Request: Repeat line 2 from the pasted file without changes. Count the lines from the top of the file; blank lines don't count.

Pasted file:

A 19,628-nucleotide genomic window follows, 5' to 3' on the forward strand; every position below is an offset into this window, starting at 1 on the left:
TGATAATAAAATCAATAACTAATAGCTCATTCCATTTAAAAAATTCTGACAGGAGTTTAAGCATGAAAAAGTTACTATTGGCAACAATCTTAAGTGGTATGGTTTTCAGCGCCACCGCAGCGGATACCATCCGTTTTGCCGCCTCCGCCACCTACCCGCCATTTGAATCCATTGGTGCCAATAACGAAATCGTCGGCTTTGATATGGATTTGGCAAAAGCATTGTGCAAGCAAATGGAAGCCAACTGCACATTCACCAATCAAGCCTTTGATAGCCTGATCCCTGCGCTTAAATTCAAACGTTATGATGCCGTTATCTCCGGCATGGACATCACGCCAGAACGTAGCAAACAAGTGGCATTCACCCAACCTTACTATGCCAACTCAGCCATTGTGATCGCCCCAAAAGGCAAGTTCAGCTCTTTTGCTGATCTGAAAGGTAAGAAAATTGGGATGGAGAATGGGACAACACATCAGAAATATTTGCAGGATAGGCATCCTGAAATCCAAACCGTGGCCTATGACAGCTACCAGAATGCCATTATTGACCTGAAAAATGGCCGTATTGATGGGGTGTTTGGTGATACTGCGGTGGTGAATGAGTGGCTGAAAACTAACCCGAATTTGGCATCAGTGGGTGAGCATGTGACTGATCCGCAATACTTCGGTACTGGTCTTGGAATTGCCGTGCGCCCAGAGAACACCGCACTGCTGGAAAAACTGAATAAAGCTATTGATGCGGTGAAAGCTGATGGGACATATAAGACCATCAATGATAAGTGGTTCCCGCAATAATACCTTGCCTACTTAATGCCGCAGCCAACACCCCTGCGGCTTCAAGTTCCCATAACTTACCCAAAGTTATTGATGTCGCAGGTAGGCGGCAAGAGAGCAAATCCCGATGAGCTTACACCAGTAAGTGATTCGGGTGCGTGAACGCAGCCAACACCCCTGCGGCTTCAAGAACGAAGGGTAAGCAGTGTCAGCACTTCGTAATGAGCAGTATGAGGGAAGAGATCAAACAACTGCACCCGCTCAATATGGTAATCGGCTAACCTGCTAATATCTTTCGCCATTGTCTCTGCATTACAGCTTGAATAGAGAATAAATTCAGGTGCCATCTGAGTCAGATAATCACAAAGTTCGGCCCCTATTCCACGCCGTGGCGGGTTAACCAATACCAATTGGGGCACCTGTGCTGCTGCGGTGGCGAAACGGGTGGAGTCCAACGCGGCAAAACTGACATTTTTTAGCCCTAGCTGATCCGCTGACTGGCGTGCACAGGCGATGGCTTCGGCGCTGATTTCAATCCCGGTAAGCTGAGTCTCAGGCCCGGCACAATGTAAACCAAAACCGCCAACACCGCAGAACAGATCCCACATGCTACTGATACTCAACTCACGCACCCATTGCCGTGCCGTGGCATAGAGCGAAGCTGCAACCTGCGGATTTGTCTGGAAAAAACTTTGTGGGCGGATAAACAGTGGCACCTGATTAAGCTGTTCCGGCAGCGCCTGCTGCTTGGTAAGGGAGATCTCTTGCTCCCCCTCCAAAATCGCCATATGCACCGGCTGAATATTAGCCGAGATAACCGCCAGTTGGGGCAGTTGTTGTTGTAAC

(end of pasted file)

TGATAATAAAATCAATAACTAATAGCTCATTCCATTTAAAAAATTCTGACAGGAGTTTAAGCATGAAAAAGTTACTATTGGCAACAATCTTAAGTGGTATGGTTTTCAGCGCCACCGCAGCGGATACCATCCGTTTTGCCGCCTCCGCCACCTACCCGCCATTTGAATCCATTGGTGCCAATAACGAAATCGTCGGCTTTGATATGGATTTGGCAAAAGCATTGTGCAAGCAAATGGAAGCCAACTGCACATTCACCAATCAAGCCTTTGATAGCCTGATCCCTGCGCTTAAATTCAAACGTTATGATGCCGTTATCTCCGGCATGGACATCACGCCAGAACGTAGCAAACAAGTGGCATTCACCCAACCTTACTATGCCAACTCAGCCATTGTGATCGCCCCAAAAGGCAAGTTCAGCTCTTTTGCTGATCTGAAAGGTAAGAAAATTGGGATGGAGAATGGGACAACACATCAGAAATATTTGCAGGATAGGCATCCTGAAATCCAAACCGTGGCCTATGACAGCTACCAGAATGCCATTATTGACCTGAAAAATGGCCGTATTGATGGGGTGTTTGGTGATACTGCGGTGGTGAATGAGTGGCTGAAAACTAACCCGAATTTGGCATCAGTGGGTGAGCATGTGACTGATCCGCAATACTTCGGTACTGGTCTTGGAATTGCCGTGCGCCCAGAGAACACCGCACTGCTGGAAAAACTGAATAAAGCTATTGATGCGGTGAAAGCTGATGGGACATATAAGACCATCAATGATAAGTGGTTCCCGCAATAATACCTTGCCTACTTAATGCCGCAGCCAACACCCCTGCGGCTTCAAGTTCCCATAACTTACCCAAAGTTATTGATGTCGCAGGTAGGCGGCAAGAGAGCAAATCCCGATGAGCTTACACCAGTAAGTGATTCGGGTGCGTGAACGCAGCCAACACCCCTGCGGCTTCAAGAACGAAGGGTAAGCAGTGTCAGCACTTCGTAATGAGCAGTATGAGGGAAGAGATCAAACAACTGCACCCGCTCAATATGGTAATCGGCTAACCTGCTAATATCTTTCGCCATTGTCTCTGCATTACAGCTTGAATAGAGAATAAATTCAGGTGCCATCTGAGTCAGATAATCACAAAGTTCGGCCCCTATTCCACGCCGTGGCGGGTTAACCAATACCAATTGGGGCACCTGTGCTGCTGCGGTGGCGAAACGGGTGGAGTCCAACGCGGCAAAACTGACATTTTTTAGCCCTAGCTGATCCGCTGACTGGCGTGCACAGGCGATGGCTTCGGCGCTGATTTCAATCCCGGTAAGCTGAGTCTCAGGCCCGGCACAATGTAAACCAAAACCGCCAACACCGCAGAACAGATCCCACATGCTACTGATACTCAACTCACGCACCCATTGCCGTGCCGTGGCATAGAGCGAAGCTGCAACCTGCGGATTTGTCTGGAAAAAACTTTGTGGGCGGATAAACAGTGGCACCTGATTAAGCTGTTCCGGCAGCGCCTGCTGCTTGGTAAGGGAGATCTCTTGCTCCCCCTCCAAAATCGCCATATGCACCGGCTGAATATTAGCCGAGATAACCGCCAGTTGGGGCAGTTGTTGTTGTAAC